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Jul 25, 2022

In many regards, Southern Nevada has seen an impressive economic recovery since the height of the COVID-19 Pandemic in early 2020. The numbers speak for themselves: nearly 350,000 jobs recovered since April 2020, unemployment down to 5.2 percent from a peak of 31.1 percent, and gross gaming revenue topping $1 billion in seven of the last 12 months. However, one aspect of the economic recovery remains a concern for economists, business owners and employees alike – inflation.

Over the last three decades, inflation has remained relatively controlled, only peaking briefly to 5.5 percent around the onset of the 2008 recession. Today, however, the U.S. is seeing an inflation rate of 9.1 percent, its highest rate since late-1981. Inflation today has primarily been driven by three key factors: a large injection of federal stimulus and money in response to the COVID-19 pandemic, supply chain impediments and surging oil prices.

All told, the federal government injected $4.5 trillion in aid into the U.S. economy throughout the COVID-19 pandemic to try to stabilize and reinvigorate the economy. All the while, the U.S. money supply has increased by $6.3 trillion since the beginning of the pandemic. Meanwhile, pandemic-related lockdowns at home and abroad have led to wide-ranging supply chain disruptions that have directly impacted consumer prices. Finally, with an increase in demand and reduced global supply, exacerbated by the war in Ukraine and the accompanying sanctions on Russian crude oil, the cost of a gallon of gasoline more than doubled from an April 2020 low of $1.94 to a peak of $5.03 in June 2022. Gasoline prices have dipped about 40 cents through mid-July, though they remained elevated and a significant contributor to the overall inflation rate.

In response, the Federal Reserve has been deploying two tools to combat inflation: increasing interest rates and tightening the monetary supply. Over the course of the last four months, the Fed has rapidly increased rates three times from near zero to a target level of 1.50 percent to 1.75 percent, with additional increases forecasted in the coming months. By raising interest rates, the Federal Reserve is increasing the borrowing costs to consumers and businesses, thereby tamping down demand. In addition, the Fed has begun to undertake a process of Quantitative Tightening, whereby the Fed will reduce the supply of money in circulation. This process will lead to $1.7 trillion less money in circulation by the end of 2023 in an attempt to cool the price of assets.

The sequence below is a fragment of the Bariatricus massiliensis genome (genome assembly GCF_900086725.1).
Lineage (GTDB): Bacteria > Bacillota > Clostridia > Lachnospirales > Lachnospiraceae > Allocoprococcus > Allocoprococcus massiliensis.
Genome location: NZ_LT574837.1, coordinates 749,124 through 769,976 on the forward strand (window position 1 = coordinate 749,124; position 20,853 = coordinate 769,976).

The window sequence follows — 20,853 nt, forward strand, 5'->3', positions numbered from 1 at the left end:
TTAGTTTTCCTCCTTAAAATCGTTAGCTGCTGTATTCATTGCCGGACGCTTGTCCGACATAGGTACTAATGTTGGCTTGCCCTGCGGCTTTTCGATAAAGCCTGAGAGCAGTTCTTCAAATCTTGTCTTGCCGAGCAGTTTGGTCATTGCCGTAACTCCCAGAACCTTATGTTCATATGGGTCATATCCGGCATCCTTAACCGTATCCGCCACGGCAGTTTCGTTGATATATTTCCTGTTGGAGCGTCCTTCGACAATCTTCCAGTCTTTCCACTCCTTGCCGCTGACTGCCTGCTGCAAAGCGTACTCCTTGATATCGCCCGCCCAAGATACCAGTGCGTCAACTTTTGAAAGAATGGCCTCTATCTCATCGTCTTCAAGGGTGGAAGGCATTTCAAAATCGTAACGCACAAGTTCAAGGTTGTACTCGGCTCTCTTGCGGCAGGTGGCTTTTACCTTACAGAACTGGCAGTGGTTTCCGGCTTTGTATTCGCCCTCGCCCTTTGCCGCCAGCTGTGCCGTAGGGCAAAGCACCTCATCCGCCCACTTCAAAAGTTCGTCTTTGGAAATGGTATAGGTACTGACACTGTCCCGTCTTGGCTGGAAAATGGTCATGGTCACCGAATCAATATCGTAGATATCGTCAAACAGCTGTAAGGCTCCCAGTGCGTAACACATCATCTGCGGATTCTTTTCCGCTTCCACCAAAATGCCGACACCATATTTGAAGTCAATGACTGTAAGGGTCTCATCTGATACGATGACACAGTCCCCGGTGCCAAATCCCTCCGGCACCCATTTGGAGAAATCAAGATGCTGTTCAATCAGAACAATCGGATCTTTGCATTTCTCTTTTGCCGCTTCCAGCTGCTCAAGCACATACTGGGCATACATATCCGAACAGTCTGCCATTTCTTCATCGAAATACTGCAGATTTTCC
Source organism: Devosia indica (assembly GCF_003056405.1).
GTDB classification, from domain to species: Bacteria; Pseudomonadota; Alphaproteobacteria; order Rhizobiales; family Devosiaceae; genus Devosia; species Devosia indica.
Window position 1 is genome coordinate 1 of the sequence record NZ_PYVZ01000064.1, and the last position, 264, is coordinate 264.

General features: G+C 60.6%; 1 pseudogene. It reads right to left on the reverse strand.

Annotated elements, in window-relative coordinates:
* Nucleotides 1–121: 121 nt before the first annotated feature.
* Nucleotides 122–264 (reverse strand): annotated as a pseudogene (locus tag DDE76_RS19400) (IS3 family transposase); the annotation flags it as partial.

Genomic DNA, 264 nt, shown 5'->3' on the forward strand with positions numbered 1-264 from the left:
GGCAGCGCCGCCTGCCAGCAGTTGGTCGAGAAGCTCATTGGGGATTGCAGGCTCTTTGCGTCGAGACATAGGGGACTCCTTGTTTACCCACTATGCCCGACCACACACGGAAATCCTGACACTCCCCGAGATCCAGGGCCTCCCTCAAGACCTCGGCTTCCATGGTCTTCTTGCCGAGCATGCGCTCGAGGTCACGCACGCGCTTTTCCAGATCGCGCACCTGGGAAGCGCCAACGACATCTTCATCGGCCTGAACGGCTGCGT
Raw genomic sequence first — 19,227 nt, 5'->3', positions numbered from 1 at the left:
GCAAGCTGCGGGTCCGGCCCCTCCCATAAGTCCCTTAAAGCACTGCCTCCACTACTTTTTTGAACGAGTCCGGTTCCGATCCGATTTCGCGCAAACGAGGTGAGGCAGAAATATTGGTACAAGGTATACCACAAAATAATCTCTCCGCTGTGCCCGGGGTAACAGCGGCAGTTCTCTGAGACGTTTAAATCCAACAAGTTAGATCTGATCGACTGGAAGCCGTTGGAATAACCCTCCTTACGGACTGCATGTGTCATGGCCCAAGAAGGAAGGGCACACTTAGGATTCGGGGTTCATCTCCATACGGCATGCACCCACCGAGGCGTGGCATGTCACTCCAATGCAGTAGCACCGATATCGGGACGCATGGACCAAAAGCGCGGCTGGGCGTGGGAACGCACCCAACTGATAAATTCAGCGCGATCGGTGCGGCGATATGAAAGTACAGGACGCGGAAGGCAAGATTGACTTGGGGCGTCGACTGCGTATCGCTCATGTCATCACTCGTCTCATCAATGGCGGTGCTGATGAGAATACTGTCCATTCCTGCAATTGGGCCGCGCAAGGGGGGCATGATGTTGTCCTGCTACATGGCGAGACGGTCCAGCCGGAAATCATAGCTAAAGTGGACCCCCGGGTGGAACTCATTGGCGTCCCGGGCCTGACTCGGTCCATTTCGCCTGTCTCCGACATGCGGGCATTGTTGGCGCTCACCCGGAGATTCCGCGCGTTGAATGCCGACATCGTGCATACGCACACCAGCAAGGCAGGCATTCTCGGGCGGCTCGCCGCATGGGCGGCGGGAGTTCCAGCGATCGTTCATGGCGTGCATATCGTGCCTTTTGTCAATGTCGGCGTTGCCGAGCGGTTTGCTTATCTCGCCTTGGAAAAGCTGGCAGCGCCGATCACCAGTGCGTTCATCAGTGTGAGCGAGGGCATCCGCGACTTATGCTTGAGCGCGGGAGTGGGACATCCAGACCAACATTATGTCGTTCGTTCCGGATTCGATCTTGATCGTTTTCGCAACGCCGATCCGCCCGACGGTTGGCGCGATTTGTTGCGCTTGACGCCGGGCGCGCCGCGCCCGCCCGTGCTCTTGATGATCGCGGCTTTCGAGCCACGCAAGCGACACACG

What remains to be seen is how the economy reacts to these historic actions. The hope is that by increasing rates and tightening the flow of money, inflation rates can be brought under control. However, the threat of an overcorrection leading to higher unemployment and an economic downturn remains. While Southern Nevada has made notable progress in diversifying its economy since the Great Recession, it remains at significant risk should an economic downturn occur. The actions of the Federal Reserve over the coming months and the economy’s reaction to them will be closely watched by economists, business owners and employees alike.

To keep up to date with city of Las Vegas data from Applied Analysis, visit the community dashboard.

Photo: Aerial photograph of downtown Las Vegas

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